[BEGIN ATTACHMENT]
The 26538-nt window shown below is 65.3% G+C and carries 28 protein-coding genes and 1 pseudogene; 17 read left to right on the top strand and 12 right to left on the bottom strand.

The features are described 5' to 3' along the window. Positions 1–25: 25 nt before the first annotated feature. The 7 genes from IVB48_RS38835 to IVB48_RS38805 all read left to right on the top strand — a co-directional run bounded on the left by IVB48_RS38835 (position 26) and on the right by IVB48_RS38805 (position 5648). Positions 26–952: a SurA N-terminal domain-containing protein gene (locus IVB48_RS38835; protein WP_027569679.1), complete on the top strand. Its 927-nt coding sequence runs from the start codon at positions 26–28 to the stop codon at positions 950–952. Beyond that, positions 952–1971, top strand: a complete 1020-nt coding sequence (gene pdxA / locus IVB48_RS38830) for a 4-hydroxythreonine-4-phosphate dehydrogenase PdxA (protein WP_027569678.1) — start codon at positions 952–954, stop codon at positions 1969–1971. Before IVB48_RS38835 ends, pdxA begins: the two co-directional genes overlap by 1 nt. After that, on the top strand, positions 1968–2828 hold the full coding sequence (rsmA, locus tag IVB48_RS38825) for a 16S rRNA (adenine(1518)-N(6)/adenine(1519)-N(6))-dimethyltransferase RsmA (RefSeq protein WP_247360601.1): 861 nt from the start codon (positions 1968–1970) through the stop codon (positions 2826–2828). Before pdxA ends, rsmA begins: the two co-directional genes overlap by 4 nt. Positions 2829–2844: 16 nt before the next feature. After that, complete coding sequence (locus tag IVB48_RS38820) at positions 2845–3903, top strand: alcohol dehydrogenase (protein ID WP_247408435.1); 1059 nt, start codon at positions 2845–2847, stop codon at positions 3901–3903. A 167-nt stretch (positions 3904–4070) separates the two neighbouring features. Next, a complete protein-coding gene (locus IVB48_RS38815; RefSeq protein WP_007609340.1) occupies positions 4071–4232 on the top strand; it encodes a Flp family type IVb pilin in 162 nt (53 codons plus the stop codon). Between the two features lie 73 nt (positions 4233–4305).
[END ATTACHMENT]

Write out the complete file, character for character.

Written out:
The 26538-nt window shown below is 65.3% G+C and carries 28 protein-coding genes and 1 pseudogene; 17 read left to right on the top strand and 12 right to left on the bottom strand.

The features are described 5' to 3' along the window. Positions 1–25: 25 nt before the first annotated feature. The 7 genes from IVB48_RS38835 to IVB48_RS38805 all read left to right on the top strand — a co-directional run bounded on the left by IVB48_RS38835 (position 26) and on the right by IVB48_RS38805 (position 5648). Positions 26–952: a SurA N-terminal domain-containing protein gene (locus IVB48_RS38835; protein WP_027569679.1), complete on the top strand. Its 927-nt coding sequence runs from the start codon at positions 26–28 to the stop codon at positions 950–952. Beyond that, positions 952–1971, top strand: a complete 1020-nt coding sequence (gene pdxA / locus IVB48_RS38830) for a 4-hydroxythreonine-4-phosphate dehydrogenase PdxA (protein WP_027569678.1) — start codon at positions 952–954, stop codon at positions 1969–1971. Before IVB48_RS38835 ends, pdxA begins: the two co-directional genes overlap by 1 nt. After that, on the top strand, positions 1968–2828 hold the full coding sequence (rsmA, locus tag IVB48_RS38825) for a 16S rRNA (adenine(1518)-N(6)/adenine(1519)-N(6))-dimethyltransferase RsmA (RefSeq protein WP_247360601.1): 861 nt from the start codon (positions 1968–1970) through the stop codon (positions 2826–2828). Before pdxA ends, rsmA begins: the two co-directional genes overlap by 4 nt. Positions 2829–2844: 16 nt before the next feature. After that, complete coding sequence (locus tag IVB48_RS38820) at positions 2845–3903, top strand: alcohol dehydrogenase (protein ID WP_247408435.1); 1059 nt, start codon at positions 2845–2847, stop codon at positions 3901–3903. A 167-nt stretch (positions 3904–4070) separates the two neighbouring features. Next, a complete protein-coding gene (locus IVB48_RS38815; RefSeq protein WP_007609340.1) occupies positions 4071–4232 on the top strand; it encodes a Flp family type IVb pilin in 162 nt (53 codons plus the stop codon). Between the two features lie 73 nt (positions 4233–4305).